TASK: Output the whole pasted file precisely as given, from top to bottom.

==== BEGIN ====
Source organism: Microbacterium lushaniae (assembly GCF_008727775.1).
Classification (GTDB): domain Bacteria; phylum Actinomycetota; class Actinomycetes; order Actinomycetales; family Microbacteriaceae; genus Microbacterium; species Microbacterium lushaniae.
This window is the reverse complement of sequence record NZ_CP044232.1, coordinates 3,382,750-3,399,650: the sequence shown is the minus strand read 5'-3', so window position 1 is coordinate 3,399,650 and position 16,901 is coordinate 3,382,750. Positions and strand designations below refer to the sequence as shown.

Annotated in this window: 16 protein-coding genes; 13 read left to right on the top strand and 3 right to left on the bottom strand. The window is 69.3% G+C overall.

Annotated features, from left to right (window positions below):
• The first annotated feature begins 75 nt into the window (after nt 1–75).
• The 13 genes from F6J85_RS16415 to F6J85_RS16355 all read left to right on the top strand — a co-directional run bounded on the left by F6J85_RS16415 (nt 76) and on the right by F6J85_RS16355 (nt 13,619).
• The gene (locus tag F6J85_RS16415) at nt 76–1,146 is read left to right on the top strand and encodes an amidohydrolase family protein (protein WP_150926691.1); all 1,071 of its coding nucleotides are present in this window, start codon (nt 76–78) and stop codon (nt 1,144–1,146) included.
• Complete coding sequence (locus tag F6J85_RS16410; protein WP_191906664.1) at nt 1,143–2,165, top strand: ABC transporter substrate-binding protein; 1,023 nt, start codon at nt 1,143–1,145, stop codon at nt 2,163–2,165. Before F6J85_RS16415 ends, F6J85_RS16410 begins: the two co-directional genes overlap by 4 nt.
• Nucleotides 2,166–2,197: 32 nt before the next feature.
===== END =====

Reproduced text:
Source organism: Microbacterium lushaniae (assembly GCF_008727775.1).
Classification (GTDB): domain Bacteria; phylum Actinomycetota; class Actinomycetes; order Actinomycetales; family Microbacteriaceae; genus Microbacterium; species Microbacterium lushaniae.
This window is the reverse complement of sequence record NZ_CP044232.1, coordinates 3,382,750-3,399,650: the sequence shown is the minus strand read 5'-3', so window position 1 is coordinate 3,399,650 and position 16,901 is coordinate 3,382,750. Positions and strand designations below refer to the sequence as shown.

Annotated in this window: 16 protein-coding genes; 13 read left to right on the top strand and 3 right to left on the bottom strand. The window is 69.3% G+C overall.

Annotated features, from left to right (window positions below):
• The first annotated feature begins 75 nt into the window (after nt 1–75).
• The 13 genes from F6J85_RS16415 to F6J85_RS16355 all read left to right on the top strand — a co-directional run bounded on the left by F6J85_RS16415 (nt 76) and on the right by F6J85_RS16355 (nt 13,619).
• The gene (locus tag F6J85_RS16415) at nt 76–1,146 is read left to right on the top strand and encodes an amidohydrolase family protein (protein WP_150926691.1); all 1,071 of its coding nucleotides are present in this window, start codon (nt 76–78) and stop codon (nt 1,144–1,146) included.
• Complete coding sequence (locus tag F6J85_RS16410; protein WP_191906664.1) at nt 1,143–2,165, top strand: ABC transporter substrate-binding protein; 1,023 nt, start codon at nt 1,143–1,145, stop codon at nt 2,163–2,165. Before F6J85_RS16415 ends, F6J85_RS16410 begins: the two co-directional genes overlap by 4 nt.
• Nucleotides 2,166–2,197: 32 nt before the next feature.